[Magic Mike XXL] is a blast, an animated shot of bare-chested adrenaline that’s easy to drink and even more satisfying to savor, the sequel stripping inhibitions to the point they vanish leaving only pleasure behind.
But in the pursuit of setting up a new world, as well as planting the seeds for future sequels, the filmmakers fail to construct a self-contained story worthy of an audience’s attentions let alone their emotional investment. It’s a robotic descent into Hollywood financed, corporate-driven stupidity, diluting a once powerful franchise to a place it had yet to travel to until now: irrelevance.
[Sleepaway Camp II: Unhappy Campers] has plenty of lo-fi charm, and while its central exploitive elements aren’t anywhere near as questionable as the first film’s it still has enough blatantly in-your-face material to satisfy even the most demanding of genre fans for the majority (but not all) of its brief 80 minute running time.
“With kids, what’s the first language they speak? Well, that’s emotion…Even if they don’t understand the specifics of what is being talked about, if they see a character is upset or fearful or happy, they respond to that.”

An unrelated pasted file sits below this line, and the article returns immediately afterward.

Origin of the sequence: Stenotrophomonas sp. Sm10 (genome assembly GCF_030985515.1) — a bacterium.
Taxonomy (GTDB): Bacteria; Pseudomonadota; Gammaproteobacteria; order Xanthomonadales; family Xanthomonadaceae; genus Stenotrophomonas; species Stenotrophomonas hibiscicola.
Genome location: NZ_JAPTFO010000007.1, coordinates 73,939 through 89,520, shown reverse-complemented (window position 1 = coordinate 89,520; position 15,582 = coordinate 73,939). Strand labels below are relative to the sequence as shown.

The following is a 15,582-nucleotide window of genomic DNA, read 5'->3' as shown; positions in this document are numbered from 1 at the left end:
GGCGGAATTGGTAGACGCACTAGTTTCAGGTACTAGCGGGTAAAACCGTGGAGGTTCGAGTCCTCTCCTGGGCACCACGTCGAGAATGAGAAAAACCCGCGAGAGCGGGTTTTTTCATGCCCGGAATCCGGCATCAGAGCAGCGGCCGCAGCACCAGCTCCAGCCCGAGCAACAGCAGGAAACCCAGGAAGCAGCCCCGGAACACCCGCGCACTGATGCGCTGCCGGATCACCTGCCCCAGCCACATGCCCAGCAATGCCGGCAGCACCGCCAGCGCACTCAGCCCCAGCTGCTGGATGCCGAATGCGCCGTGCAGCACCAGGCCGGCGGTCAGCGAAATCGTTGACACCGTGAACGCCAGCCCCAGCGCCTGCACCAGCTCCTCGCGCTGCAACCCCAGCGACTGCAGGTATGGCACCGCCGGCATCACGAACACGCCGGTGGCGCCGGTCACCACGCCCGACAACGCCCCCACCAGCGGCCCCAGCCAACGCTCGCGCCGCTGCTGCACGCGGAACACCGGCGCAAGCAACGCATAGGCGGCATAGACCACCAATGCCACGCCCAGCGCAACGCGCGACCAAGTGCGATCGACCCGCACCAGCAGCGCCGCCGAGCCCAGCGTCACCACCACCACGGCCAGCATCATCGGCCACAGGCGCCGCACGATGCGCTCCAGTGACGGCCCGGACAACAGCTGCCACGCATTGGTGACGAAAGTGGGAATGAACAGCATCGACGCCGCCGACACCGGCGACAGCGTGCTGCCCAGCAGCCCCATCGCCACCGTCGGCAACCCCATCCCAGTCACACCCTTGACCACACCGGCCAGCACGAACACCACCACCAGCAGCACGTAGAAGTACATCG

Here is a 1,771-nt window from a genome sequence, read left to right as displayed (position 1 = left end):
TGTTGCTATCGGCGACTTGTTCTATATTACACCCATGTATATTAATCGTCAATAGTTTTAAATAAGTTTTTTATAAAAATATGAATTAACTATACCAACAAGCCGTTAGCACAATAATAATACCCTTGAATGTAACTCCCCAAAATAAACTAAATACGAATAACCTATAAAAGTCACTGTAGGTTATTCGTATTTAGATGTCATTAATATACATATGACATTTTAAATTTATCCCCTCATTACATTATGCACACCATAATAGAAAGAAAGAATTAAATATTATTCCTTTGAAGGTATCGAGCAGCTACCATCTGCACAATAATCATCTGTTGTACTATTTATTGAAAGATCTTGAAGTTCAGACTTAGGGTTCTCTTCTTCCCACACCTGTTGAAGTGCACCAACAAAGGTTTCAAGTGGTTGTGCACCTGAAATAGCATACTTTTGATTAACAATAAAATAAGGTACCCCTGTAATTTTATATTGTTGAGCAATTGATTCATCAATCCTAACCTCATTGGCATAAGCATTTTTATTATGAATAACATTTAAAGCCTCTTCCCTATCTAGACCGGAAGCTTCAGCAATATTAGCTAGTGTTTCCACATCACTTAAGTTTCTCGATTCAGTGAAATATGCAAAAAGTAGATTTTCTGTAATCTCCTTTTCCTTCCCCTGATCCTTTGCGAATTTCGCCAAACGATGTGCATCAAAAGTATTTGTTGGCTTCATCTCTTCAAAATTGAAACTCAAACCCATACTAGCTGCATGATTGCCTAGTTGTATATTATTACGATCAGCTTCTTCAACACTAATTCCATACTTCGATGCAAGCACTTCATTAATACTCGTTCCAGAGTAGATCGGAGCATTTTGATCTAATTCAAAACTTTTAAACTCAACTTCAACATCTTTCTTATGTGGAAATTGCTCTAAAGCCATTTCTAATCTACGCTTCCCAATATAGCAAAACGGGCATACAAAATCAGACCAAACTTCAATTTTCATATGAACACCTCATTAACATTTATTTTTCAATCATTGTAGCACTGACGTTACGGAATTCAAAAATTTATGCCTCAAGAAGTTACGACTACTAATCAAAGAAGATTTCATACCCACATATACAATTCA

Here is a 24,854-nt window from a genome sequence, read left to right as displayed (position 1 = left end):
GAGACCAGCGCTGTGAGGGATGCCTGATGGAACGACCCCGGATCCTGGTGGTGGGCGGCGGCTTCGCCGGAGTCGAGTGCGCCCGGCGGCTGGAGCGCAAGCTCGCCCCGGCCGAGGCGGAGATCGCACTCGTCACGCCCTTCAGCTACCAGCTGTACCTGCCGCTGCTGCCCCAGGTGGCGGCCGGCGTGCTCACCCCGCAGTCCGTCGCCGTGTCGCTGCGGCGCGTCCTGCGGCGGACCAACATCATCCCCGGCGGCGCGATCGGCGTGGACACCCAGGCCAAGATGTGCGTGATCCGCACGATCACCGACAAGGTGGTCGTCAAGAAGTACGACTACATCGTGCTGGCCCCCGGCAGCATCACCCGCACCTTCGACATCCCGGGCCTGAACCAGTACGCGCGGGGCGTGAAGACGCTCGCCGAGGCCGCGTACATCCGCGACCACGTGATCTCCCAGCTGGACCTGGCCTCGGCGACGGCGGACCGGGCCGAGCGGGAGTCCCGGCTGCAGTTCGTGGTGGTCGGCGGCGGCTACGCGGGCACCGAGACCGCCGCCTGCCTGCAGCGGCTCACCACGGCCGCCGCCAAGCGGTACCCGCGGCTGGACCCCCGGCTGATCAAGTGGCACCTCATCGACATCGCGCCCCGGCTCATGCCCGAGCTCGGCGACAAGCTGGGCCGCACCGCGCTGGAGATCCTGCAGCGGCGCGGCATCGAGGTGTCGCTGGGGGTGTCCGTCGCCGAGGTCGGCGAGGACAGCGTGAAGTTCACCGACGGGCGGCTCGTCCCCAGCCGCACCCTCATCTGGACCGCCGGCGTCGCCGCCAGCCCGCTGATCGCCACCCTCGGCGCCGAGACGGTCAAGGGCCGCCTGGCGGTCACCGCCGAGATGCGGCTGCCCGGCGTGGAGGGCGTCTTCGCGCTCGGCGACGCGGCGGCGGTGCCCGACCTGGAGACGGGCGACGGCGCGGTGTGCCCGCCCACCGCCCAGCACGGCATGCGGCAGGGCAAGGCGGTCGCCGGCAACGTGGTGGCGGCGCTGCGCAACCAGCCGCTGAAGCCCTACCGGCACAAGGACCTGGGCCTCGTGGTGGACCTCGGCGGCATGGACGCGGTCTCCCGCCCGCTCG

The film falls off a gigantic cliff during its final act, melodramatically and clumsily throwing down an obnoxious and unnecessary flashback that undercuts all of the beautiful work Winslet, Schoenaerts and Rickman had delivered up to that point.
The Australian import The Little Death is a suburban sex comedy that’s too tame to make much of an impact yet also just icky enough at times to border on repugnance…[It’s] prone to introducing a clever gag only to beat it into the ground until it’s no longer of value, oftentimes forgetting less is more especially as it pertains to eliciting laughter from the audience.
What’s interesting is that, as crazy as that destination might be, as thought-provoking as elements might become, it’s the stuff that happens long before the denouement that gives this Sundance and Seattle International Film Festival favorite its memorable staying power.
It’s too fractured, too skit-oriented, too amused with itself to worry about telling a cohesive story where three-dimensional characters are developed and genuine emotions are crafted. It takes almost a full half an hour before the actual main plot kicks in, even longer for it to reach the preordained conclusion, in-between a frenetic hodgepodge of attempts at coal-black satirical comedy filled with my more misses than hits.
I don’t care what the haters say, I love Wolfen…It’s filled with exquisite moments that get my pulse racing and bring a smile to my face. Warner Archive’s Blu-ray presentation is sensational, and even with no special features to speak of this is a disc fans should have been racing to get their hands on the moment it went on sale.